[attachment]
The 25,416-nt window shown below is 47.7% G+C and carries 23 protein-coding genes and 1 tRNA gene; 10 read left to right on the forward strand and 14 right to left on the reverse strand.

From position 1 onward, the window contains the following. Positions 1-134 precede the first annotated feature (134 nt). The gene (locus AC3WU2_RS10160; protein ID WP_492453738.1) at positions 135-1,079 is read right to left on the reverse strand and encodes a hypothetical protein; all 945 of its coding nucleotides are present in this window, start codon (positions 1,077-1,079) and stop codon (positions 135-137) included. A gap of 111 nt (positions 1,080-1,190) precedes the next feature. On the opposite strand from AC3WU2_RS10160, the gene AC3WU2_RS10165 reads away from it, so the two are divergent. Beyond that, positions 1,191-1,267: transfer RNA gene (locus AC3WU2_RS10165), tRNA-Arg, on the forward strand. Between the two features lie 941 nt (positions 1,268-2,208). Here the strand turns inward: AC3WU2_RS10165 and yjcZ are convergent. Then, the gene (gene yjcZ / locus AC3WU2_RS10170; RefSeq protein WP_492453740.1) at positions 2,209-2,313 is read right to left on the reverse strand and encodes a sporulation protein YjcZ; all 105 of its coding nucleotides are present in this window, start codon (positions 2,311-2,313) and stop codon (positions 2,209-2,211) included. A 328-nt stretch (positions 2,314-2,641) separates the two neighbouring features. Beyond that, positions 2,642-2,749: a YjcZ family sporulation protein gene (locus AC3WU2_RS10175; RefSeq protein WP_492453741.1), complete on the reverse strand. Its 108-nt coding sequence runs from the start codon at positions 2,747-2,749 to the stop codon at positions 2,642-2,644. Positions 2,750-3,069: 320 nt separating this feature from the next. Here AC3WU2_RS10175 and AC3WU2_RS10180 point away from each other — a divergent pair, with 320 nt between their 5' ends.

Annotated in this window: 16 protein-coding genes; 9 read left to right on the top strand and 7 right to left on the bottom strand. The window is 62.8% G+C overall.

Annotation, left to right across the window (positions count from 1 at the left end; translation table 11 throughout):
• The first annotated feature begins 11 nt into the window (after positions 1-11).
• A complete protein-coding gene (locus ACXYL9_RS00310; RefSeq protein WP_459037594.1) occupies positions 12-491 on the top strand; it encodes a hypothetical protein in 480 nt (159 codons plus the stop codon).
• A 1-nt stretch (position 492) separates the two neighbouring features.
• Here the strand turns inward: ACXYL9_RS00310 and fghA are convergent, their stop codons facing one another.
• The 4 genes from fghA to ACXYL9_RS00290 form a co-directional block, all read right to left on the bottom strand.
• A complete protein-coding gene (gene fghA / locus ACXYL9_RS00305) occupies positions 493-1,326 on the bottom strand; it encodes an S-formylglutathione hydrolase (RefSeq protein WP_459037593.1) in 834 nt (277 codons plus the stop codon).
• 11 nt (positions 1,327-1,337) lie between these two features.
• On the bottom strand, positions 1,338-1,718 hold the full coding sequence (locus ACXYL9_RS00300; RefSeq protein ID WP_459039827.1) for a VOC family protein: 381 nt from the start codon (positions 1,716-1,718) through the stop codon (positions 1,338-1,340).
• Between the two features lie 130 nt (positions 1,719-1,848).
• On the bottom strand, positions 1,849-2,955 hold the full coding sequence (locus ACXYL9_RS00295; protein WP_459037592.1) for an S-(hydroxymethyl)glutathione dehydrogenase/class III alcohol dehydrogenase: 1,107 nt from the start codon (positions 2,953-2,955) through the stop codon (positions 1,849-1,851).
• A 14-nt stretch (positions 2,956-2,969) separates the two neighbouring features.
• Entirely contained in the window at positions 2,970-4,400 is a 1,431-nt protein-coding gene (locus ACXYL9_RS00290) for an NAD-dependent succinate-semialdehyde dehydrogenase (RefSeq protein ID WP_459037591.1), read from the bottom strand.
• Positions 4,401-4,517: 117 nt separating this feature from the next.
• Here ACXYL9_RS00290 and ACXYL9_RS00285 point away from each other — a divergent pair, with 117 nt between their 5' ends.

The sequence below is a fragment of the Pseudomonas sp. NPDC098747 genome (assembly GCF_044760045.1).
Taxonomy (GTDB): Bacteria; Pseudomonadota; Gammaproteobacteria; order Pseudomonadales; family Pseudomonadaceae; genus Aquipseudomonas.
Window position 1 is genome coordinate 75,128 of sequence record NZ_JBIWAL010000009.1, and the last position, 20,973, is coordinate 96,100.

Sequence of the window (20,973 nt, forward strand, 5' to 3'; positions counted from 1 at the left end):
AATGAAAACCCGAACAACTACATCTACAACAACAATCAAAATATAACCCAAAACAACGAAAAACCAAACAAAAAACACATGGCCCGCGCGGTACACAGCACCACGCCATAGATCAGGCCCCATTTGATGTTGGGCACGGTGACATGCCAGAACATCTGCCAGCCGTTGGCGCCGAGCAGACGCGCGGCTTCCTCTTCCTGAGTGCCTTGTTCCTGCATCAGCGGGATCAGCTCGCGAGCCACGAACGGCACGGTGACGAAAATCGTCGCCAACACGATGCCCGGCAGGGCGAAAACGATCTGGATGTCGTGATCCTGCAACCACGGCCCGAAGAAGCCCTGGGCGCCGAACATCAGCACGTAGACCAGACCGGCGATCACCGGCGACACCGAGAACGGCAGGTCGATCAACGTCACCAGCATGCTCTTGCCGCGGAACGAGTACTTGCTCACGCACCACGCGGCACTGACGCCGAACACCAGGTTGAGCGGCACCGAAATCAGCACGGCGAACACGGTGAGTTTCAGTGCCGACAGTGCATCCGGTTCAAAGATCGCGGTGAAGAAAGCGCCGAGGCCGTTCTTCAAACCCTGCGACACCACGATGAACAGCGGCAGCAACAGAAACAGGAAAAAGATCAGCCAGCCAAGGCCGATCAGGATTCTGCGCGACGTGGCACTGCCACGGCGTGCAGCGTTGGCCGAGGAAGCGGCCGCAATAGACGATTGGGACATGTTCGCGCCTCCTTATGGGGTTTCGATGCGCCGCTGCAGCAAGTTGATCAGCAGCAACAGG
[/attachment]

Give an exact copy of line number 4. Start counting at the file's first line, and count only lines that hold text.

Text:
Annotation, left to right across the window (positions count from 1 at the left end; translation table 11 throughout):